Explore the hidden life of trees in the Pinatelle forest during your next trip to Auvergne at "instants d'Absolu" Ecolodge & Spa.

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At a time when the refuge places of listening, sharing and meeting around common values have (almost) disappeared, whether at the church, in bars but also within the family circle (with the remoteness of people), Audrey and I wonder: would the forest have that power to reteach us the sense of community, of mutual aid?

It is by letting myself be invaded by this reflection that I walk in her company into the Pinatelle forest, more precisely on the path of the beech (hêtre in french, while l’être is the being). With a prior intention: that of feeling authorised, and even more so, invited. In an extreme openness to the sensitive world.

In "The Hidden Life of Trees", Peter Wolleben examines the world of beech trees and shares his feelings about the mutual help that beech trees can provide: "A forest has no interest in losing its weakest individuals. It would only gain empty spaces and destabilize the fragile balance between half-dark and high humidity of the air that characterizes its microclimate."

First stop to contemplate, at a respectable distance, this tree proudly bloomed... which seems to be splitting. What are we observing? What do we feel? Audrey invites me to feel the root network beneath the ground, which may even be unfolding beneath our feet, this "wood wide web" invisible to our eyes.

We continue to observe a little further on a tree that seems to stray on the way, then in the middle of the beech trees, a few pines that seem almost choked. We ask ourselves: who was there at the beginning, who colonized these spaces? We listen and more than just answers, what makes sense is the questioning of the authorization to be that one grants (or not) to the other. Has the forest grown in conflict? If it is easy to observe in the animal kingdom (and the stag belling is to attest), one has more difficulty imagining the notion of violence, choking, and rejection in the heart of the vegetable kingdom. And yet, are we not, beyond the kingdoms (including mineral kingdoms, dare I add) all imbued with qualities common to the sensitive world? Are we not driven by feelings, emotions? Where does the sensitive stop? A question of awareness? This is how what we feel and share.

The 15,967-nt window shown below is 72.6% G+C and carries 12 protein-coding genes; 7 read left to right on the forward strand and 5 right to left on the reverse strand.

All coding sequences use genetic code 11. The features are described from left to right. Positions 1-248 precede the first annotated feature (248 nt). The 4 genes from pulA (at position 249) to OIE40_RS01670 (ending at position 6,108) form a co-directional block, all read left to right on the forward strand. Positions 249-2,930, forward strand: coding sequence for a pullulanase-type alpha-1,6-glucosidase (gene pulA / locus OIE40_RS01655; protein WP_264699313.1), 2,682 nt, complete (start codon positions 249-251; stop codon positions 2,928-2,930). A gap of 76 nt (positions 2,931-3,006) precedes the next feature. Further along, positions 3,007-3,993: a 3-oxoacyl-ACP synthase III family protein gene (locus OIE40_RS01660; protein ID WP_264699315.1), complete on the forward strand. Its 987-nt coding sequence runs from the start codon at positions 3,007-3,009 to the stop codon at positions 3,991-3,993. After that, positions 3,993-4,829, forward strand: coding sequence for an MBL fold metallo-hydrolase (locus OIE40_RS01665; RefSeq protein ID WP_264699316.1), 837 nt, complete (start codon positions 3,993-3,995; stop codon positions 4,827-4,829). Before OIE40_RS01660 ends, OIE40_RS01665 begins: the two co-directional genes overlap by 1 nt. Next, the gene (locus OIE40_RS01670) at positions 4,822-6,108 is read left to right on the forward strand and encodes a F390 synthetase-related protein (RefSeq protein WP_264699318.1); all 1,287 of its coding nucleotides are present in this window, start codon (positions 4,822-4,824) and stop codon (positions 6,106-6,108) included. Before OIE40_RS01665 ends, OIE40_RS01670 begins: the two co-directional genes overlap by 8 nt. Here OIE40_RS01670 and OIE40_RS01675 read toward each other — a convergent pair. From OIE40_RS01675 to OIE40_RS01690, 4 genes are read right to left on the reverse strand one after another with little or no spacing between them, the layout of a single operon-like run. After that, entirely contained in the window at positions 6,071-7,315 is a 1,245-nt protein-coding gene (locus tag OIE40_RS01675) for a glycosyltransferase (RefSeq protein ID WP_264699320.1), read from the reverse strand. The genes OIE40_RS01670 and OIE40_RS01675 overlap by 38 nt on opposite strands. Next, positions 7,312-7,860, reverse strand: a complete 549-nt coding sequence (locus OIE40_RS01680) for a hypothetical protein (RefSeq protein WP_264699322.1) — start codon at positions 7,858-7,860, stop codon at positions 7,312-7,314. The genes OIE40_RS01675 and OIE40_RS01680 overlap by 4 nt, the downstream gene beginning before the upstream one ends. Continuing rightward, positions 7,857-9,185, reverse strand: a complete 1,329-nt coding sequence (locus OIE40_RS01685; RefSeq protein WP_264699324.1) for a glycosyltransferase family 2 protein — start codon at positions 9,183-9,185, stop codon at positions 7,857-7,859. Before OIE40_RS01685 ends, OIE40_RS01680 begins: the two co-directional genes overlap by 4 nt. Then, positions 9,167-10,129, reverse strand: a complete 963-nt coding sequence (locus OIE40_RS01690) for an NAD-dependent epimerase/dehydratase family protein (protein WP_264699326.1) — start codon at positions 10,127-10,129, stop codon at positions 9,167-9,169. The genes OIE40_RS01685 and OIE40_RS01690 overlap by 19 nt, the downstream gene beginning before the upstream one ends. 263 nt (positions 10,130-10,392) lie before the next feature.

While it makes sense for both of us that if we have limited the violence in speed, the effect of surprise and immediacy, as it appears in the human kingdom; nature is all slowness, unfolding in the open game of cards. Nevertheless, the violence of the growing population of beech-born infants in the pine forest a little further on, bodes well for the power game of the next centuries.

And it's with these emotions that we come out of the forest, backwards... like when we leave a church. Would the forest be the cathedrals of our new era? How do you feel?


  1. j’ai souvent ressenti la même sérénité dans une église ou dans une forêt…ou lors d’une méditation. Mais la forêt à cela de particulier qu’elle est à ciel ouvert et que les senteurs qu’elle diffuse sont aussi un baume pour le corps. Pour moi, elle est le lieu de COmmunion des Cocréateurs par excellence.

    1. Laurence Costa dit :

      Merci pour ton partage, Isabelle ! La pleine conscience ne participe-t-elle pas du sens même de la Vie, pour retrouver ce rapport sacré au monde à travers l’énergie invisible ?

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